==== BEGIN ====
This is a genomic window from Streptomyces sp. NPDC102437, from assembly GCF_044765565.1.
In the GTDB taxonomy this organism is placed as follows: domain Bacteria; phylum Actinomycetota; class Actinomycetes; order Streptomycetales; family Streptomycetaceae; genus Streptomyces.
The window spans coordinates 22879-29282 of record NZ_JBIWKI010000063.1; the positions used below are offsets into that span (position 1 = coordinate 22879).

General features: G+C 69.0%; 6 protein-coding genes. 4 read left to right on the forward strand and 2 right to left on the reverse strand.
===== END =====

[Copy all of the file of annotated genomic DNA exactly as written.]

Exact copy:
This is a genomic window from Streptomyces sp. NPDC102437, from assembly GCF_044765565.1.
In the GTDB taxonomy this organism is placed as follows: domain Bacteria; phylum Actinomycetota; class Actinomycetes; order Streptomycetales; family Streptomycetaceae; genus Streptomyces.
The window spans coordinates 22879-29282 of record NZ_JBIWKI010000063.1; the positions used below are offsets into that span (position 1 = coordinate 22879).

General features: G+C 69.0%; 6 protein-coding genes. 4 read left to right on the forward strand and 2 right to left on the reverse strand.